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Heb. Fonts and Lions Tails Re: Serif vs. sans serif

From:Jay Bowks <jjbowks@...>
Date:Tuesday, October 26, 1999, 22:43
Daniel A. Wier <dawier@...>
>The design, I've >heard, is intended to represent little flames, referring to the 'fire' of >the Holy Spirit, Who inspired the recording of Scripture. But that claim >came from a certain Christian (and very Gentile) pastor. > >Come to think of it, you do have in traditional Jewish square script, those >little 'serifs' that turn up in the upper left corner of the symbol. What >are they called in Hebrew anyways? >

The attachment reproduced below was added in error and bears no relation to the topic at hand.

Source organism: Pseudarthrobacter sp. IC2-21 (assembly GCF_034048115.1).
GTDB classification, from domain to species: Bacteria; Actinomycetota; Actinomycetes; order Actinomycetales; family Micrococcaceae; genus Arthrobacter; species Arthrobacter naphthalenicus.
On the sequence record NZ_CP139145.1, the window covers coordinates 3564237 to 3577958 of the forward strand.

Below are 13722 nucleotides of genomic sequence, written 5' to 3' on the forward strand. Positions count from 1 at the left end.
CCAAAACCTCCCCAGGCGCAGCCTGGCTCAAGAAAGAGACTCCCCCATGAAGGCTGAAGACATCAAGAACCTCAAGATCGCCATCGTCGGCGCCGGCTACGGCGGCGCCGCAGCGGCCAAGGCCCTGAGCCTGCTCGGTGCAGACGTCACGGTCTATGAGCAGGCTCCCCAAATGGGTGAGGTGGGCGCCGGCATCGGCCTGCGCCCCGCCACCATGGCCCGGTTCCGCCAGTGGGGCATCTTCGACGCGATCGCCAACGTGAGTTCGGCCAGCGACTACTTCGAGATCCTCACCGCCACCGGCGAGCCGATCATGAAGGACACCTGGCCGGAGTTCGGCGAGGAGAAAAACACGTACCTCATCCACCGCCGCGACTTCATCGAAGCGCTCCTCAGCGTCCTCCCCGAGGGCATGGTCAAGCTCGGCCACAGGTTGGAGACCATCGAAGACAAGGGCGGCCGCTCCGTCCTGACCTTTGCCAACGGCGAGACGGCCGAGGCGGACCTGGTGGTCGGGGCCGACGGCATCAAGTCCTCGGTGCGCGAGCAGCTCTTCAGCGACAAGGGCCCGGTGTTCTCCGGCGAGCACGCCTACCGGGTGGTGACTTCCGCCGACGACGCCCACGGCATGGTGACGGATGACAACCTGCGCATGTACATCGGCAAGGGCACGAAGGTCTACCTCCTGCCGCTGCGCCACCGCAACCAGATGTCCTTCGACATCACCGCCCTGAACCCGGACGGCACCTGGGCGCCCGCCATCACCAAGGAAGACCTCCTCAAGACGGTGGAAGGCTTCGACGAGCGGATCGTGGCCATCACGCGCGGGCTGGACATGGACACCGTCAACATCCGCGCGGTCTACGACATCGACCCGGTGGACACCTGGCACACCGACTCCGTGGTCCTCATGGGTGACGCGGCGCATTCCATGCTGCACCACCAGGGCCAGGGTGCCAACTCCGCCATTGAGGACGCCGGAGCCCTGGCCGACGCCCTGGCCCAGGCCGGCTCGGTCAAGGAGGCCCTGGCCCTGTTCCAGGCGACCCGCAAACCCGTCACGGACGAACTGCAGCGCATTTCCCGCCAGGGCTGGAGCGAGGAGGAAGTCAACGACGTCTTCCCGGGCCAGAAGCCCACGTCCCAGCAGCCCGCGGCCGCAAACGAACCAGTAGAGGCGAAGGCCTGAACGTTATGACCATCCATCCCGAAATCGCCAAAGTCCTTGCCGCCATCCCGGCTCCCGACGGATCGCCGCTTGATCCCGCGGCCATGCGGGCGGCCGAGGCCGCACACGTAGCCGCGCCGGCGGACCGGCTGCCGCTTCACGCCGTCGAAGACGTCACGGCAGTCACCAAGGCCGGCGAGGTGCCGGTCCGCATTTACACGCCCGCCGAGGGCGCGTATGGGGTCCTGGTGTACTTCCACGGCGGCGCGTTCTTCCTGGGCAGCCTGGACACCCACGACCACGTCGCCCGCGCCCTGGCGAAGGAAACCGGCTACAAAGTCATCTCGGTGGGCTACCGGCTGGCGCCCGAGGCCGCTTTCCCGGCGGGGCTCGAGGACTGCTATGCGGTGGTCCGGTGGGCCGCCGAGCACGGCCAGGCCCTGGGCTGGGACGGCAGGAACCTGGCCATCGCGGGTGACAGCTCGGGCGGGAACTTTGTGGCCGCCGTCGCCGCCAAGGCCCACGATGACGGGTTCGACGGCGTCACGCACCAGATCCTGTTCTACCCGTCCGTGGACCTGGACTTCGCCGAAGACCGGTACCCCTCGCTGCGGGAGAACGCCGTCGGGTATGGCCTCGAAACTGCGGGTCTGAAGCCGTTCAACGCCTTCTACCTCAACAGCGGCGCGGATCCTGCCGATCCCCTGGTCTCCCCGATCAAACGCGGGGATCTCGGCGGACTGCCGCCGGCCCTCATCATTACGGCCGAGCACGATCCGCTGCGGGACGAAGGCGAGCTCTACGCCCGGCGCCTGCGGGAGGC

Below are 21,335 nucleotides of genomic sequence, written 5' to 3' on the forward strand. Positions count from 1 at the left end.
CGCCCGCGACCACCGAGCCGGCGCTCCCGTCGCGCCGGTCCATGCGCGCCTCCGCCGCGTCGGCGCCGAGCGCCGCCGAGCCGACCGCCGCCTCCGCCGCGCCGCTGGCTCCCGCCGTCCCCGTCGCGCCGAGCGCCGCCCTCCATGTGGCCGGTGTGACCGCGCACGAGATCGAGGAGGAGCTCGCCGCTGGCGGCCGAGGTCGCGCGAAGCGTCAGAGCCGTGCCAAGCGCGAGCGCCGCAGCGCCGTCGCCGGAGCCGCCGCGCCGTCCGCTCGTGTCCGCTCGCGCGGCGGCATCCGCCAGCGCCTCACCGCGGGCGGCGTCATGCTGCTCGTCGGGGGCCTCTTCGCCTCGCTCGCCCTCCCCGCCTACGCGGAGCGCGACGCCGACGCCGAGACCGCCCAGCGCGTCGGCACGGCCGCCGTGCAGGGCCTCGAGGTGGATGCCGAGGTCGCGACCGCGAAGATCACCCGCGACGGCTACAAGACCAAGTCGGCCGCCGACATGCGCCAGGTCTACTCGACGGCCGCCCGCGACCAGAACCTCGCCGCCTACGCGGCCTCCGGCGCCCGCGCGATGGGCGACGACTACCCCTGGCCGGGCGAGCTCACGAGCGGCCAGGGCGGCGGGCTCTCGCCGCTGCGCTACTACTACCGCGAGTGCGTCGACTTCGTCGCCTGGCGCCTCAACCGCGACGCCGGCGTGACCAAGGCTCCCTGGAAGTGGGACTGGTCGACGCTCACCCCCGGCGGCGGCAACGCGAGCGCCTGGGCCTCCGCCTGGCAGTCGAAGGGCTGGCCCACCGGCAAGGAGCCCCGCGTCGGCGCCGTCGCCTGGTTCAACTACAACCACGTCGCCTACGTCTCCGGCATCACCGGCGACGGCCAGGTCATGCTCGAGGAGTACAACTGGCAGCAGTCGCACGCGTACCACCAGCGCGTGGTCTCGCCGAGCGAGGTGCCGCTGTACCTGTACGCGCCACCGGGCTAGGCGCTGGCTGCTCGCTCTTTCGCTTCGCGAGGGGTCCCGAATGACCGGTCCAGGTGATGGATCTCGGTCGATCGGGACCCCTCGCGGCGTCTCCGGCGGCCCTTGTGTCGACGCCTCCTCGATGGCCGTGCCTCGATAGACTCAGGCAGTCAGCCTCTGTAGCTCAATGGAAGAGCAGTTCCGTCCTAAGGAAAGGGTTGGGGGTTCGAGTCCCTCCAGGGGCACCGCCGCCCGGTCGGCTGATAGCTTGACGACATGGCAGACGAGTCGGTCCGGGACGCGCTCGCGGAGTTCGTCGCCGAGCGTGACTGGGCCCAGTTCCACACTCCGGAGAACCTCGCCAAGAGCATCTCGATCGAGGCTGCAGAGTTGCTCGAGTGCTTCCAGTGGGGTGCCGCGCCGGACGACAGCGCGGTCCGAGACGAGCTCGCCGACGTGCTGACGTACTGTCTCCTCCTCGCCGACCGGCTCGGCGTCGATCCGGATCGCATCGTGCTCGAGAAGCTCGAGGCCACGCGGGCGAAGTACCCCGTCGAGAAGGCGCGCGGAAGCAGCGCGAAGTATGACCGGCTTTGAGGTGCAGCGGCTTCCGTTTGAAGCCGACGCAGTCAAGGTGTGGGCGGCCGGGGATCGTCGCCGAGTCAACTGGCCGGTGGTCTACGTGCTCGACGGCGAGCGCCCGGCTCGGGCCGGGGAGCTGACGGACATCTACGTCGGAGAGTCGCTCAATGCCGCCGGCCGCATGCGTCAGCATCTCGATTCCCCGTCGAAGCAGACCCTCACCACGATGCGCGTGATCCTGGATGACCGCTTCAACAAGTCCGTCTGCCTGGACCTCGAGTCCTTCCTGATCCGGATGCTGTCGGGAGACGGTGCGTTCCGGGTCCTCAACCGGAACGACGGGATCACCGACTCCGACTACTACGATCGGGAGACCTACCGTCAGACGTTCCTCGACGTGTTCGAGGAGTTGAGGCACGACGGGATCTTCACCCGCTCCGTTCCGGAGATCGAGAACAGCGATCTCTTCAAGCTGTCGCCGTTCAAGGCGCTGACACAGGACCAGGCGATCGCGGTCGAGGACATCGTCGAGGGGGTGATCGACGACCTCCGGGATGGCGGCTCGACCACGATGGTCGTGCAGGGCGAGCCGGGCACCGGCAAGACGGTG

I've heard them referred to as "horns"... But just this week one of the middle schoolers called the "flame" on the "lamed" a "lions tail" I thought this was the cutest name I've ever heard it called and I asked where she got this from... she said her Sabbath school teacher calls them that... and when made with a brush, or a flat pen they do look like a little "lion's tail". This swash script is very brush oriented... when I print the characters I omit these "horns"... sort of like Arial/Helvitic Hebrew :-))) Cursive hebrew of course doesn't have them. Since, Jay B.